‘Journeying: Shepherds to Jesus’ Let’s pray… Rev. Stuart Buisch


I offer my life to you, Lord. In some sense going out on a journey is an offering of our life to
whatever or whoever we believe in. The statistics of death on a journey are tragic and the
number of accidents that occur within a few miles of our departure site, our home are also
troubling.


Leaving your front door is a risk. Shepherds were doing what shepherds do – watching their
sheep. Donkeys, llamas etc were not yet used as defenses against the predators on the hills.
Let’s face it the wifi wasn’t any good but then the stress levels were perhaps lower. Having a
night sky to look at, sleep under with constantly changing views. Any place that we find
ourselves is the starting point for the adventure we call life. On a hill with sheep, in an office
with a computer, on the road with a list of customers, on the web with a zoom meeting, in a
group home caring and working to give individuals the best quality of life possible.. the list
could go on. All of these are possible starting points for us. Unlike Mary where Gabriel
immediately starts talking and Mary gets to thinking about the words and the experience of an
angel, the shepherds have a moment to look at the angel. The glory of God shone around the
angel and all of that was fear-filled. This was new for those who were guarding sheep. If you
ponder it, it would be new in our work place. Frankly none of us are looking for angels.
Neither were the shepherds. The shepherds maybe weren’t even thinking about being
oppressed by Rome, being set free by a Messiah. If they were sitting around the fire they may
have wondered how the fire had jumped from the circle to this figure. Glory could be flame
like. How would they protect their sheep? What would we think if such an experience came
our way? Would everyone we work with see it?


Whatever those first few feelings may be like, the angel – messenger had a message. God is
with us. The Savior is born today, not just the, your savior. This Jesus was for them. For us.
This Savior was for all people. He is in a manger wrapped snugly. One can almost imagine
that the choirs of angels had been pushing one another eager to cry out when the message was
complete. The thing that God had been waiting on, working toward for centuries was
happening. Christ was born of Mary, Christ was with us. The messiah had arrived. No wonder
the angels burst forth into song.


A composer has just created a piece of music emulating the northern lights. It is rather wavy,
modern and mystical. One wonders how the angelic choir sounded. Did they sing only once
or repeated like a fugue. That is not the point. The point is the shepherds, offered their lives to
the Lord and went to David’s city to see the savior. The believed the angel’s words and music
enough to go. They hurried to Mary and Joseph and found the baby. They reported to Mary
and Joseph their experience out on the hills. It seems that as they reported they remembered
that they had left the sheep and hurried back. Everyone who heard them was amazed.

 

The shepherds returned to their flocks but nothing was ever the same. I don’t know when you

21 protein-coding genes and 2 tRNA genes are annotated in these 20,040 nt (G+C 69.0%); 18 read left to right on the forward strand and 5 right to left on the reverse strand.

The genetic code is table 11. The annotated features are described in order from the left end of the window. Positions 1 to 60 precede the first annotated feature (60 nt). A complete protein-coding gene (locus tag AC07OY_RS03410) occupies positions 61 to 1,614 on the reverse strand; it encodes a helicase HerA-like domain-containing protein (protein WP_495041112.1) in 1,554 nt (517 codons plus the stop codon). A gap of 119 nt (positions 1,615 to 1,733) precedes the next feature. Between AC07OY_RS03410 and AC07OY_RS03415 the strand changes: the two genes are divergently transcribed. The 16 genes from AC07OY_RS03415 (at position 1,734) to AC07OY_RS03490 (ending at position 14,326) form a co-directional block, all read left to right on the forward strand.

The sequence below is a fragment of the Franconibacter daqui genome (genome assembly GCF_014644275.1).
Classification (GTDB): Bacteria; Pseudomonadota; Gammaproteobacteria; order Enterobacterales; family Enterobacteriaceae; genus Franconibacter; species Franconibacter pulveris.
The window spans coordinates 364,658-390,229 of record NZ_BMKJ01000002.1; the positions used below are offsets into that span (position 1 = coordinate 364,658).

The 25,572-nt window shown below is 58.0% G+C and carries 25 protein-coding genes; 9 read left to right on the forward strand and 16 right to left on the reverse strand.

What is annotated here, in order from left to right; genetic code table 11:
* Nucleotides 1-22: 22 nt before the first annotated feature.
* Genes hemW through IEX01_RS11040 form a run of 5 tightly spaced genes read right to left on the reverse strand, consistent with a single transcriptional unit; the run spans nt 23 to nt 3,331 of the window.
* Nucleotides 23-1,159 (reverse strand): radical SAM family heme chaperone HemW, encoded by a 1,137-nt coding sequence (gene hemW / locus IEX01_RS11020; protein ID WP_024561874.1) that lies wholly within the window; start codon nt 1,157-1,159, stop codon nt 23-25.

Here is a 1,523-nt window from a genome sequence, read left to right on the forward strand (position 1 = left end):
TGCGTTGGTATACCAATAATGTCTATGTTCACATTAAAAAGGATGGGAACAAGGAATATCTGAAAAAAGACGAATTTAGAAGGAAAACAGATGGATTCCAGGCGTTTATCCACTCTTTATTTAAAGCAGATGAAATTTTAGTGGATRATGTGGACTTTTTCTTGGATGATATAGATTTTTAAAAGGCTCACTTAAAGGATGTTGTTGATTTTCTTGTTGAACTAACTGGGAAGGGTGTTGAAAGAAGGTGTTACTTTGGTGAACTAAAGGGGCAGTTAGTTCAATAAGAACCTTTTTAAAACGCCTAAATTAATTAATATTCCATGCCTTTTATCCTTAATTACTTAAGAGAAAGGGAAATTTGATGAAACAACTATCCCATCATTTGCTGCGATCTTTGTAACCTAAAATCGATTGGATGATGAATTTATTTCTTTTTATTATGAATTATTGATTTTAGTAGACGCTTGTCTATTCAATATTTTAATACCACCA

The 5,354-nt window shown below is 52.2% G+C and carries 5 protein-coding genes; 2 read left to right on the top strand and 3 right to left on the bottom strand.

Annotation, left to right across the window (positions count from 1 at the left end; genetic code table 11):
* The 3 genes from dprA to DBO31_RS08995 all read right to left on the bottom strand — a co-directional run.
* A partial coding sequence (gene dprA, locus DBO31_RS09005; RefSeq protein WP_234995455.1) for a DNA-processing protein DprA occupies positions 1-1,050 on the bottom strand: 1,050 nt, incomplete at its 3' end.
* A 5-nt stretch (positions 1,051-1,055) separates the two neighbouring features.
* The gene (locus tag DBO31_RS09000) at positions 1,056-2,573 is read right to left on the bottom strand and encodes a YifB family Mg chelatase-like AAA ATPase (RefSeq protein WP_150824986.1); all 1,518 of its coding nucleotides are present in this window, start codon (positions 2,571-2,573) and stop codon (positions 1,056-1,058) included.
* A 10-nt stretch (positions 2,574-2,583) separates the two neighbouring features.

decide to decorate for Christmas, if you decorate. I don’t know what the house becomes for
you in the Christmas season. At some point ‘things get back to normal’. Even if you got a new
shirt, skirt, hat etc. When you wear the new thing or see the new thing in your house or office
you may recall the one who gave, the moment you saw it first and you may be warmed by that
memory but all in all things get back to normal.


My sense is that the shepherds never got back to normal. The local religious leaders weren’t
impacted by this experience. No record of that is recorded. But the shepherds sounded and
acted a bit like that angelic choir -glorifying and praising God. Everything happened as they
were told.


First let us note that this savior was for all people, everyone who heard rejoiced. Today we
value independent positions and beliefs. So how do we balance sharing our great news with
respecting others for their positions. Is it clear to everyone we know that we have met the
savior of all and that God’s love and life pours through us to them? Could it be that we like
very much to have our salvation and those who don’t agree with us don’t deserve our kind of
salvation. It certainly merits reflecting on when we meet people do we seek to see what this
savior baby saw in the people around him? Is bearing witness to what we believe rooted in an
idea of sharing what we have with those who don’t have it? Could we listen to their stories and
share our stories without being pushovers or embarrassed?


Further, what is the nature of the thing that could pull us out ofour routine? What would it
take for us to leave our flocks and find out about an angel’s message? Certainly, today there
are those who don’t believe many things, for their own good or otherwise. What makes
something reliable and therefore believable and worth leaving our situation to check it out?

 

Finally, what would it mean to have our entire life changed by a baby in a manger? How long
would that impact last? A week, a month, a lifetime. Imagine with me as Christ hung on the
cross a fifty or sixty-year old shepherd reaching down to his grandchild and telling them the
story of that night. What will that child hear, what will that child believe and what does that
shepherd still believe? In the name of the Maker of Stars, the Bearer of sins, and the Wind of
God, blowing in us, amen.


Gracious God, let your compassion pour through our doubts and strengthen us for service…


Holy Christ, reveal your presence into our everyday and set us free to follow…


Burning Wind, extinguish the chaff in our souls and let your passion fuel our witness…